Mohs micrographic surgery is a surgical technique used to treat skin cancers in sensitive areas, such as the face and nose. This particular procedure is named after its founder and originator, Fredric E. Mohs, MD.
Using innovative microscopic techniques during his time as a medical student (1929-1934) Dr. Mohs was able to map out cancer around nerves, blood vessels, muscle and bone. He examined cancers that he removed by shaving or saucerizing excisions. This removal technique removed thin discs of tissue so the tumor and inflammatory white-cell infiltrate surrounding the cancer could be examined.
According to the American College of Mohs Surgery, Dr. Mohs treated his first patient, an individual with a squamous cell cancer of the lower lip on June 30, 1936. Since that time machines, technology and techniques have advanced, but “the focal point-the color-coded mapping of excised specimens and their thorough microscopic examination-remains the defining characteristic of Mohs micrographic surgery to this day.” – The American college of Mohs Surgery.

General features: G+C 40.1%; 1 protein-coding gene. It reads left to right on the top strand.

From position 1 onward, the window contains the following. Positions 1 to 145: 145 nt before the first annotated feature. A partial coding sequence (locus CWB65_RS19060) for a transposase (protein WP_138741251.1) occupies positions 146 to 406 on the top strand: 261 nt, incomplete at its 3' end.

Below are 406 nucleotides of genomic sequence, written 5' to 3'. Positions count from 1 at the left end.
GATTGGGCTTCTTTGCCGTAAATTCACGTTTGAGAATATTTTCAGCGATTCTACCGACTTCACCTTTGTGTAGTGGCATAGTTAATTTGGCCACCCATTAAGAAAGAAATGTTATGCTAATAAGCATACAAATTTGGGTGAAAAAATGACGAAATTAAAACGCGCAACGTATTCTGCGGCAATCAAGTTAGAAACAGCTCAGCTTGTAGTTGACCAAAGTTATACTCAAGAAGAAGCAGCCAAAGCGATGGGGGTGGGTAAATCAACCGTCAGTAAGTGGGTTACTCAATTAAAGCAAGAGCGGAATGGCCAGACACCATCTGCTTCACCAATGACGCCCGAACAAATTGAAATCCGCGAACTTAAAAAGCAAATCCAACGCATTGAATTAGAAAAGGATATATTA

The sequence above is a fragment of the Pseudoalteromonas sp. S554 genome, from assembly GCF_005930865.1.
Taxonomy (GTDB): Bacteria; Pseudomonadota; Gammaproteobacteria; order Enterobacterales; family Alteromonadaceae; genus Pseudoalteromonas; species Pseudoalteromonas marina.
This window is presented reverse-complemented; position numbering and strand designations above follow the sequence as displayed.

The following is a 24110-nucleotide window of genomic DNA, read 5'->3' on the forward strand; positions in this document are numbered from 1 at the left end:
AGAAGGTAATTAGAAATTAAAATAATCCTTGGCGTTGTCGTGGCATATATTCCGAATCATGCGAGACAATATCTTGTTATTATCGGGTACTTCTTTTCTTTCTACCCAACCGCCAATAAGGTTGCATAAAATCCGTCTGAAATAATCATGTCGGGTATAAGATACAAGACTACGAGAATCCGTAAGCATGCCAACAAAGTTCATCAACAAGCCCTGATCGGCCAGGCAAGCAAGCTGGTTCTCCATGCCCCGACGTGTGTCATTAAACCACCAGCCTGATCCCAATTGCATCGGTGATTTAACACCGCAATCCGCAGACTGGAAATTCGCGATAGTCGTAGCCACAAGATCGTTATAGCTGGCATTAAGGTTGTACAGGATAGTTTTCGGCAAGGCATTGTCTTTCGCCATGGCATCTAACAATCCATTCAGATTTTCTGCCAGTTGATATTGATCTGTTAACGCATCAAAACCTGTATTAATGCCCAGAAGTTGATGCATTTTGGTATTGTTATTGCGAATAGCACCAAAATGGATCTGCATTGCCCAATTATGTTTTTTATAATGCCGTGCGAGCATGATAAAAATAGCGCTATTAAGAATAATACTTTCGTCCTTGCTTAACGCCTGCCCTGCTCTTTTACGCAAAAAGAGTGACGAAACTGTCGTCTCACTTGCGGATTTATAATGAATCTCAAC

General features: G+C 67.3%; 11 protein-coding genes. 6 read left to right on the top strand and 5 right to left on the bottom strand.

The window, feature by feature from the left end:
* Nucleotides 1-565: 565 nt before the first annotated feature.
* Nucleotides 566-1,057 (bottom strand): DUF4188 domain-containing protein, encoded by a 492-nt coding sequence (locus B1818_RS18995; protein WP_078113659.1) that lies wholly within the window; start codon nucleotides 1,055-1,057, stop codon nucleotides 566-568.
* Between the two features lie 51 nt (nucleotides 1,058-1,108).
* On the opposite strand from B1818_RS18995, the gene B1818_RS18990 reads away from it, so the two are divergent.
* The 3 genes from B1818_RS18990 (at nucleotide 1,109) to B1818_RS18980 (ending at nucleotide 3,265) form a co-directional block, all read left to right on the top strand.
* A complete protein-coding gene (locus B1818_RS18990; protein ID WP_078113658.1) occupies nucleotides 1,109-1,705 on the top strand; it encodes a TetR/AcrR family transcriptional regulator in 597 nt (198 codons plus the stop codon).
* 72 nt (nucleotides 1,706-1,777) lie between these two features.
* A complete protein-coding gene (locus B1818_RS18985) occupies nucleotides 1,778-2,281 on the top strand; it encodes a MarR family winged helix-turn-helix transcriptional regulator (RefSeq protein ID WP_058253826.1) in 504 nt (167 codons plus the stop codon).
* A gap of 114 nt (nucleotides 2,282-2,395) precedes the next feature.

Mohs surgery is commonly used to remove:
- Basal Cell Carcinomas (BCC)
- Squamous cell carcinomas (SCC)
- Some melanomas
- Selected other precancerous or rare skin lesions
Dr. Evan Ransom has extensive experience in reconstruction after cancer removal procedures, particularly in highly visible and functional areas, such as the nose. He uses complex local and regional flap repair techniques to ensure that your nose looks great and your breathing is unaffected.
Contact Dr. Ransom for his extensive experience in Mohs surgery.
Posted on behalf of Dr. Evan Ransom